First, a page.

PSST! THINK YOU KNOW EVERYTHING ABOUT CONFIDENT LEADERSHIP?

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Evaluate your TRUST FACTOR (i.e. promises made vs promises broken)

As leaders we all want to recruit and keep the most valuable employees/team members … that’s a given … right? Often the key to doing this is making sure that what we promise matches what our employees or team members think we promised. In my experience (and evidence supported in various leadership research studies), people’s poor attitude and lack of commitment to you, the team, or the company are often based on the individual’s perceptions that employers (aka you the leader) have not fulfilled stated promises or provided any explanation as to why promises were broken.

Time and time again, leadership research studies repeatedly report that salary rewards, bonuses and perks are not as important to employees as autonomy, personal growth, job security and meaningful work … and we leaders continue to ignore or blatantly underestimate the research discoveries especially when we are designing our work structures. Implicitly or explicitly, we communicate conflicting terms when making “psychological contracts” with employees or team members. What we promise is often what we don’t deliver especially when change is moving at rapid speed and we have fewer resources to get the job done.

How many times have you broken your promises or psychological contracts with employees, team members, colleagues, stakeholders, customers, your community or family members?

I am no stranger to being backed in a corner where I’ve had to consciously or unconsciously break my promises with key stakeholders. My trust factor is always evaluated by how I go about breaking my promises or sharing difficult messages … hence one of my favored reminder quotes below to keep me on the straight and narrow for leading confidently.

“What upsets me is not that you lied to me … it is that from now on, I can no longer believe you.” – Frederick Nietzsche

I’ve worked in teams where promises were no longer believable or respected and as such really put a hurt on building trusting partnerships.

Evaluate Your Trust Factor

The ability to win people’s trust is a core focus for confident leadership. Trust is built on the premise that you can keep confidences, you admit your mistakes, you collaborate as a team member, you follow through on commitments, and you don’t misrepresent yourself or undermine others for your personal gain.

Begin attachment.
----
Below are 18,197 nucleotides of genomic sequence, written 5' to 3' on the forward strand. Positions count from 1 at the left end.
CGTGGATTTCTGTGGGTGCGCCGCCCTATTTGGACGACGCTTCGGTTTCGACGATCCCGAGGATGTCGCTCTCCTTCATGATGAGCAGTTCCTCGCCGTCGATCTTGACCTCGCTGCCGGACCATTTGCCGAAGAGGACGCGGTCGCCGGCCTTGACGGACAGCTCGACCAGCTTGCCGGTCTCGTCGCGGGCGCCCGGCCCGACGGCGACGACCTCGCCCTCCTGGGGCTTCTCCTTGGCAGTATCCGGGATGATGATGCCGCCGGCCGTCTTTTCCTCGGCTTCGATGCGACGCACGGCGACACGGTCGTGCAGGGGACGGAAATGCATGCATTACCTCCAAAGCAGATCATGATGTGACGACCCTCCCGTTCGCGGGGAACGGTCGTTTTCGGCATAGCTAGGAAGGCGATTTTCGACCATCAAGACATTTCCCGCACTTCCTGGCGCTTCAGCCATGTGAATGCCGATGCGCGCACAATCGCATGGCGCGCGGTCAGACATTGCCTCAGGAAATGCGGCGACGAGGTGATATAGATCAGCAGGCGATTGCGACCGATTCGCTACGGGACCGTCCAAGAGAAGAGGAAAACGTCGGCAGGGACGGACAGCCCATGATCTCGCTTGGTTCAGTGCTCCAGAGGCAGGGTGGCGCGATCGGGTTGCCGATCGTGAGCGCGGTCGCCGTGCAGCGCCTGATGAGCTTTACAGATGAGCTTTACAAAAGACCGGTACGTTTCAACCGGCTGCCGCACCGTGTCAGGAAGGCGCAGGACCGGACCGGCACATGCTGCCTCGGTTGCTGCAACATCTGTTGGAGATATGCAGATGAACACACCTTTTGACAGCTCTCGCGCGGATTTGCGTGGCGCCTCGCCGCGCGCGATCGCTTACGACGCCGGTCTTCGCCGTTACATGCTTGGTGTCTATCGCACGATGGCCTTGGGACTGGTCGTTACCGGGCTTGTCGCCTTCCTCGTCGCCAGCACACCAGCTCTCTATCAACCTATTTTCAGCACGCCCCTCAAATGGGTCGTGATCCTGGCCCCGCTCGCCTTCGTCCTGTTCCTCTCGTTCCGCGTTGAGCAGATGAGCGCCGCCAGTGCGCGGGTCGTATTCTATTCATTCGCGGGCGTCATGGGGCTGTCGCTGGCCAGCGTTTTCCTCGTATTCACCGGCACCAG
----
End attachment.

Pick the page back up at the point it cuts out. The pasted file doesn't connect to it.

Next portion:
1. Do you tell the truth … especially when you are the bearer of bad news? Very often in the workplace, “telling it like it is” amounts to professional suicide. It is not uncommon where some people prefer to receive messages based on what they want to hear rather than what they need to hear. This is usually a practiced behavior especially when tough messages need to be delivered to stakeholders and decision makers. Sometimes we think we are buying time to delivering better news. In the long run, there is no other way to earn the trust of employees, team members, colleagues, customers and other stakeholders than to come clean regarding the way things really are.
  2. Do you tackle problems head on, avoid them or pretend they don’t exist? When you create an environment where the prevailing attitude is to always cooperate and rarely confront situations, bet your bottom dollar that you can expect problems to fester under the surface and ruin your chance of building trust.
  3. Do you derail agreements? Who hasn’t been to a meeting where everyone “agreed” on a decision then ran back to their desks to lobby against it or even sabotage it? Do you practice this behavior? If you do, stop … this is a sure ticket to losing trust. If you see others behaving in this manner … coach them to better behavior.
  4. Do you welcome the truth? It is human nature to defend yourself against criticism and to attack when you feel attacked. A confident leader not only welcomes feedback, he/she seeks it out and makes every effort to improve on areas within their control.

So, how are your trustworthy practices? How are the trustworthy practices of your team and your company? In what areas do you see room for improvement? What is your plan to close the gap?

To your continued success?

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